• Consumer sentiment: The Conference Board Consumer Confidence Index® for July rose to 121.1 from June’s revised 117.3. Consumers expressed growing confidence in current economic conditions and future economic growth. The Index of Consumer Sentiment from the Surveys of Consumers of the University of Michigan dipped from 95.1 in June to 93.4 in July. While the overall sentiment of consumers waned, they were encouraged by the present economic conditions, although not so optimistic about future economic developments.

Eye on the Month Ahead

Trading typically has been light during the first two months of the summer — a trend that is expected to continue through August. Interest rates will remain unchanged at least until mid-September when the Federal Open Market meets again. The next release of the gross domestic product for the second quarter will be based on more current financial and economic information, which could impact the initial 2.6% growth rate that came out in July’s report.

What I’m Watching This Week – 31 July 2017

The Markets (as of market close July 28, 2017)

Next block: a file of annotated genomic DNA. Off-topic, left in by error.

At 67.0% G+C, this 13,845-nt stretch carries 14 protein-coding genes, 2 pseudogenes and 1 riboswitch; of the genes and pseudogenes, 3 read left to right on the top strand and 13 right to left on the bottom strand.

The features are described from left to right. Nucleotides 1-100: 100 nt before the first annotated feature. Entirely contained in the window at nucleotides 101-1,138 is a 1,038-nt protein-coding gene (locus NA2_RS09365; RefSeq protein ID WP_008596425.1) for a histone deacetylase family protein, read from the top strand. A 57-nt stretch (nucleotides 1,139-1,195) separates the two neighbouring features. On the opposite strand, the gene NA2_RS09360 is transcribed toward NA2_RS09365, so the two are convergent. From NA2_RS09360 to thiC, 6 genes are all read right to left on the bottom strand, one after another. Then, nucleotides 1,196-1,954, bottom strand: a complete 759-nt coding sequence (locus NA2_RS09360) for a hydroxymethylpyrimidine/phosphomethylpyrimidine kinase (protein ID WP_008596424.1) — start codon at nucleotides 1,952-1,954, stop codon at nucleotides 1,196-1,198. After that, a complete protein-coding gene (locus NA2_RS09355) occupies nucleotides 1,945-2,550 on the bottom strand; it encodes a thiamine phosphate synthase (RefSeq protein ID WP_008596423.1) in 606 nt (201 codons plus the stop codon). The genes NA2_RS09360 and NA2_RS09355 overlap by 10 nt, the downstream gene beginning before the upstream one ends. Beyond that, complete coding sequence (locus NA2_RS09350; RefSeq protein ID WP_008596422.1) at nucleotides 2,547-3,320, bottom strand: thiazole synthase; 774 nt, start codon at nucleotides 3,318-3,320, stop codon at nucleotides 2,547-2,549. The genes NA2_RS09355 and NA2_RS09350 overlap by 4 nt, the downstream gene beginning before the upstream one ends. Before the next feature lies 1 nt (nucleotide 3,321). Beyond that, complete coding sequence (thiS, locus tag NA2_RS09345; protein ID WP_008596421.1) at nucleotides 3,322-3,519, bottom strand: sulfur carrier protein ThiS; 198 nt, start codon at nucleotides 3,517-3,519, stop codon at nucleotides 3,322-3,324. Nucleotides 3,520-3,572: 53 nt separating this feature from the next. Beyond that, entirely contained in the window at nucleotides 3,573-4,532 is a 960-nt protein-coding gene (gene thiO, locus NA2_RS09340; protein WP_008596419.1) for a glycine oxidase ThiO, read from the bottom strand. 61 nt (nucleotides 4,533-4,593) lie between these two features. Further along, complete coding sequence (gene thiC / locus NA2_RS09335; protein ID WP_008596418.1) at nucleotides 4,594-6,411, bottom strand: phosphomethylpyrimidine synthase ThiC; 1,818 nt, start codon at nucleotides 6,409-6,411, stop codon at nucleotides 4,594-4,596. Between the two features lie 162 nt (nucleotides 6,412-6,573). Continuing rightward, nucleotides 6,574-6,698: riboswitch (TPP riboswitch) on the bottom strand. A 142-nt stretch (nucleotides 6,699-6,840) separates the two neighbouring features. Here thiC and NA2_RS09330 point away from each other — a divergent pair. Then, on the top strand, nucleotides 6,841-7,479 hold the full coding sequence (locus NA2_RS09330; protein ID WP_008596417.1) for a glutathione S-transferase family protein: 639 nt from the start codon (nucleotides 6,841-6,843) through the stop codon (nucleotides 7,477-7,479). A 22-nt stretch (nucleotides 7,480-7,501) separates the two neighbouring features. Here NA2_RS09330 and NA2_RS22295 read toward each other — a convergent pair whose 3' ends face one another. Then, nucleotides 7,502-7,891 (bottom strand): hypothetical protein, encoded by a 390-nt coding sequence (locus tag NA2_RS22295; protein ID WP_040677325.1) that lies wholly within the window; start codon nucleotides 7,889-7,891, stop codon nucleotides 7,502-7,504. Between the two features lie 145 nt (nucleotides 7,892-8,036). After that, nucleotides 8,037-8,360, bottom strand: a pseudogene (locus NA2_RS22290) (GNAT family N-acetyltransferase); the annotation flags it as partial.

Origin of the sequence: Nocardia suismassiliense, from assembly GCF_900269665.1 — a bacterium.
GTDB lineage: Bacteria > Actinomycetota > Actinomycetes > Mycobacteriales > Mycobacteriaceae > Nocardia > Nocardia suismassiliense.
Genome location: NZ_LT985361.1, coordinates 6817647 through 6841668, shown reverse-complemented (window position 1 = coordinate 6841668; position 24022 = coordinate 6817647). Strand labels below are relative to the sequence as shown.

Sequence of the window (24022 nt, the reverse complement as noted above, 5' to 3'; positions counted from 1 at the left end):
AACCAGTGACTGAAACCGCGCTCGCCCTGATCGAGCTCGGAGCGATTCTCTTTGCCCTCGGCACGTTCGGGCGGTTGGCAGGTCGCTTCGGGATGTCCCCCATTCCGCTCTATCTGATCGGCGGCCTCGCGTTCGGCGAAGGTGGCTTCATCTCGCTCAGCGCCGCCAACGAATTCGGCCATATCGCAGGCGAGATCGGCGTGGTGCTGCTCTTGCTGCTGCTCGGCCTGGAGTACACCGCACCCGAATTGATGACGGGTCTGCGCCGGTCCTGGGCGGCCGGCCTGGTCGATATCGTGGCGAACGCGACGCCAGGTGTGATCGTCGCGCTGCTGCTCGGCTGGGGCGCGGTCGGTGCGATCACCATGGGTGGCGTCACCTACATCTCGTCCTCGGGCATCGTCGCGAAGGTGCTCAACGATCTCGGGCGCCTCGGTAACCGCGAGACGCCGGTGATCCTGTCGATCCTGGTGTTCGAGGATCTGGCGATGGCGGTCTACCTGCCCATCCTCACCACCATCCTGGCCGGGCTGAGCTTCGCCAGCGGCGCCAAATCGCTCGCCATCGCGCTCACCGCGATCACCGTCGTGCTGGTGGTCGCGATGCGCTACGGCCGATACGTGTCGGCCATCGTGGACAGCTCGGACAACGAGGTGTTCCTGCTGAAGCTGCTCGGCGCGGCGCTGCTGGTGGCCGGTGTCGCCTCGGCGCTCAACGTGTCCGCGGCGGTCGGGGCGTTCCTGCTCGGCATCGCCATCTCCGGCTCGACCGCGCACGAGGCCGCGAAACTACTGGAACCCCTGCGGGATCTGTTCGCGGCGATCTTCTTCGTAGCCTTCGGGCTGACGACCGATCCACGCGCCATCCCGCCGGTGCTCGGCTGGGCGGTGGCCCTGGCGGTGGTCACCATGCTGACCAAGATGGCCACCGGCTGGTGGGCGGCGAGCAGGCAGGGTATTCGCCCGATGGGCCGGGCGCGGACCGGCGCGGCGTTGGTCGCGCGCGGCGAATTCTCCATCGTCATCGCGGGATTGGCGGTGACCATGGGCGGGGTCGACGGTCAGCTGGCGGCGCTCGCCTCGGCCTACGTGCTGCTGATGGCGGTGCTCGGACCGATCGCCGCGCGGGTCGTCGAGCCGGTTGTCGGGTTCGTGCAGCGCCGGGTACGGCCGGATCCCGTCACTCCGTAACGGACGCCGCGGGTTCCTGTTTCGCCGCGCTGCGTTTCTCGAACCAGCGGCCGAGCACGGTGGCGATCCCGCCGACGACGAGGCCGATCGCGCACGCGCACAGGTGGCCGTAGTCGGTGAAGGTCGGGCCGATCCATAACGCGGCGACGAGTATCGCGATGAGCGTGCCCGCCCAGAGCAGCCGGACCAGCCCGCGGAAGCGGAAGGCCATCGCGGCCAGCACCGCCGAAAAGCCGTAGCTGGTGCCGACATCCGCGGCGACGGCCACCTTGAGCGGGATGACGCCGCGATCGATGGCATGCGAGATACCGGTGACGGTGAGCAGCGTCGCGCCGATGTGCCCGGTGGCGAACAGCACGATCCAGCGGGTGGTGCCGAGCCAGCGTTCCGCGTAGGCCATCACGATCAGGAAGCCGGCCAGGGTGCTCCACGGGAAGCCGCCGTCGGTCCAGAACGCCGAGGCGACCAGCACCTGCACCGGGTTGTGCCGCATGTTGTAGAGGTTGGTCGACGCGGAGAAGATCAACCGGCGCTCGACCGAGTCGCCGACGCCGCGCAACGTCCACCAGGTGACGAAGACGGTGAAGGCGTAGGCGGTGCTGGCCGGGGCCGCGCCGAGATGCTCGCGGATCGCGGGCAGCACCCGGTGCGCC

Of the benchmark indexes listed here, only the Dow and the Global Dow posted gains last week. The remaining indexes closed the week modestly lower, despite a rise in energy stocks following Saudi Arabia’s promise to cut back oil production. Technology shares fell, which hampered both the Nasdaq and S&P 500. Quarterly earnings reports from large U.S. companies contributed to the Dow’s gains last week. While the Federal Reserve held interest rates at their current levels, it did reveal its intention to reduce its holdings of mortgage-backed securities and Treasuries relatively soon, which could push long-term interest rates higher.

The price of crude oil (WTI) closed at $49.79 per barrel, up from the prior week’s closing price of $45.60 per barrel. The price of gold (COMEX) closed last week at $1,275.60 by late Friday afternoon, $14.50 ahead of the prior week’s price of $1,261.10. The national average retail regular gasoline price rose to $2.312 per gallon on July 24, 2017, $0.034 higher than the previous week’s price and $0.130 higher than a year ago.

Market/Index 2016 Close Prior Week As of 7/28 Weekly Change YTD Change
DJIA 19762.60 21580.07 21830.31 1.16% 10.46%
Nasdaq 5383.12 6387.75 6374.68 -0.20% 18.42%
S&P 500 2238.83 2472.54 2472.10 -0.02% 10.42%
Russell 2000 1357.13 1435.84 1429.26 -0.46% 5.31%
Global Dow 2528.21 2833.20 2849.54 0.58% 12.71%
Fed. Funds target rate 0.50%-0.75% 1.00%-1.25% 1.00%-1.25% 0 bps 50 bps
10-year Treasuries 2.44% 2.23% 2.29% 6 bps -15 bps